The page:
By Lucy Raitano
LONDON (Reuters) -U.S. Treasury funds recorded their first outflow since February in the week to Wednesday, as global investors shed $1 billion in the government bonds and piled into stocks, according to Bank of America and data provider EPFR on Friday.
Investors snapped up $23.5 billion in stocks in the week to Nov. 15, marking the second largest weekly inflow into equities of 2023.
The influx to stocks and flows out of U.S. Treasuries follows data on Tuesday that showed U.S. inflation slowing, boosting market hopes that the Federal Reserve is finished with rate hikes, and prompting traders to start mulling future rate cuts. Data this week also showed UK inflation slowing sharply.
With macroeconomic data hinting that a deep recession may be avoided, the U.S. benchmark S&P 500 rose about 2.7% in the week to Wednesday, while Europe’s STOXX 600 ticked 2.4% higher.
Global bond yields have dropped steadily since early October, driven by mounting evidence that some of the intense price pressures of the past two years are fading in the United States and Europe.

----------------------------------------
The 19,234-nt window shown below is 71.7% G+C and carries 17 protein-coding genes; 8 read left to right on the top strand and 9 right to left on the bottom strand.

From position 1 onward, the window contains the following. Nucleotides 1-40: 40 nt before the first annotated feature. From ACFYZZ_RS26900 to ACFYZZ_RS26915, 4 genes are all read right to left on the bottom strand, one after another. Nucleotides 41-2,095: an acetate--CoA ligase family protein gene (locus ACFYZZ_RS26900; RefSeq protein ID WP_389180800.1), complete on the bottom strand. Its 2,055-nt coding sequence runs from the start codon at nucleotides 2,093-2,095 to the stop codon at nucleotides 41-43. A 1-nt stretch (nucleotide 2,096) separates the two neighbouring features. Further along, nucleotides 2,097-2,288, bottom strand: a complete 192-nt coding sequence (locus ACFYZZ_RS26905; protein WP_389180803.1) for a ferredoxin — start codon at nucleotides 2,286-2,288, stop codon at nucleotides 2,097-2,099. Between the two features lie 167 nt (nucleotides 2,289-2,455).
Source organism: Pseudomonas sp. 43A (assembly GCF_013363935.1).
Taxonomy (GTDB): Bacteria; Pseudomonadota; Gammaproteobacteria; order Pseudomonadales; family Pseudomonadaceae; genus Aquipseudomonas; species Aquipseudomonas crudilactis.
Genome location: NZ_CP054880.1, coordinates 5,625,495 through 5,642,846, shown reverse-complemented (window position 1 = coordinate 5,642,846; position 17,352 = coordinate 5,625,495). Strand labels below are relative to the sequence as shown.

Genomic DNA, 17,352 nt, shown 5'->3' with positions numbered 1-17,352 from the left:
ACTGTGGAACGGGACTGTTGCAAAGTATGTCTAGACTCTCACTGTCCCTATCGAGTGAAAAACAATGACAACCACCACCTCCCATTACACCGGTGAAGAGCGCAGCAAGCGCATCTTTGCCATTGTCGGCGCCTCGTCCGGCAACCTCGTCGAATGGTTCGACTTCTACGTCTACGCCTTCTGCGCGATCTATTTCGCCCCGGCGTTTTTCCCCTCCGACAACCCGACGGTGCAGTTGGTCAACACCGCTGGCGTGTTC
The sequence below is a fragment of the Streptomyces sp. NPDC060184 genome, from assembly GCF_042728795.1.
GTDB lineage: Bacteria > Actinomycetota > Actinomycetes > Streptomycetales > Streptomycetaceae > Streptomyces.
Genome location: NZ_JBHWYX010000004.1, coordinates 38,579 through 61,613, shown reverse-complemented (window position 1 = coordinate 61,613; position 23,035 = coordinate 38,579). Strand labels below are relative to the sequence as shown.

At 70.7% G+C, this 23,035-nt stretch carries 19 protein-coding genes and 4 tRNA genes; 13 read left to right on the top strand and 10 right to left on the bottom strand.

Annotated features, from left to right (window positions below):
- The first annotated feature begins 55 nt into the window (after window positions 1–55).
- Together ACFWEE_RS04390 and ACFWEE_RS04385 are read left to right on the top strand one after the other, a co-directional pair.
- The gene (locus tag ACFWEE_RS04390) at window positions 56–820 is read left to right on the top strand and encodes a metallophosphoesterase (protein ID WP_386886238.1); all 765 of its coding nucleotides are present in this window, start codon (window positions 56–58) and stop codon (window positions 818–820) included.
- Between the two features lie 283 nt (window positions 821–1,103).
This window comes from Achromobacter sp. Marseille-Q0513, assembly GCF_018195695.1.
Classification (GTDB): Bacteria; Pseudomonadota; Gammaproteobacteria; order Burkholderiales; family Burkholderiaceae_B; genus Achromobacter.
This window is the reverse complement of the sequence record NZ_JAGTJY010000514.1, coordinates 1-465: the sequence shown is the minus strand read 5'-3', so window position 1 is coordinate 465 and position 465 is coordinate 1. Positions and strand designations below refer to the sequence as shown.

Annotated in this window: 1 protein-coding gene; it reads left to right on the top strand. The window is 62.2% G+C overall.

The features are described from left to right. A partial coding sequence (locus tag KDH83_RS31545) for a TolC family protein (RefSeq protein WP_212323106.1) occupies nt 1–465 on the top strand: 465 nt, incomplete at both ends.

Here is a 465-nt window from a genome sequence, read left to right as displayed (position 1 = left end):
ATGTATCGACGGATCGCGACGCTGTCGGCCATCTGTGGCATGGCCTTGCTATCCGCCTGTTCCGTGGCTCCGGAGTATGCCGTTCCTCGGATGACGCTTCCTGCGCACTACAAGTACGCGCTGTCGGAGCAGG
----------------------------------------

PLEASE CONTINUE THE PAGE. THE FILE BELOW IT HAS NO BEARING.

Over three quarters of respondents in a BofA Global Research survey of global fund managers on Tuesday said they think the Fed’s interest rate hiking cycle is over.
Cash funds saw inflows of $20.5 billion, BofA said, and overall investors bought $2.6 billion in bonds, marking a sixth week of inflows. Meanwhile, gold funds saw outflows of $400 million, BofA said.
Outflows from emerging markets debt continued for the 16th week, with EM funds shedding $1.6 billion in the latest week. European equities have recorded 36 weeks of outflows in total.
In stocks, U.S. large caps clocked their largest inflow since February 2022, with $23.7 billion, while financials recorded their first inflow since July and materials marked their fifth week of inflows, the longest streak since May 2022.
BofA’s bull & bear indicator, a measure of market sentiment, rose marginally to 1.7 from 1.6, a contrarian “buy” signal, said BofA. On strong HY bond inflows, improving credit technicals and stronger equity market breadth.
(Reporting by Lucy Raitano; Editing by Amanda Cooper and Chizu Nomiyama)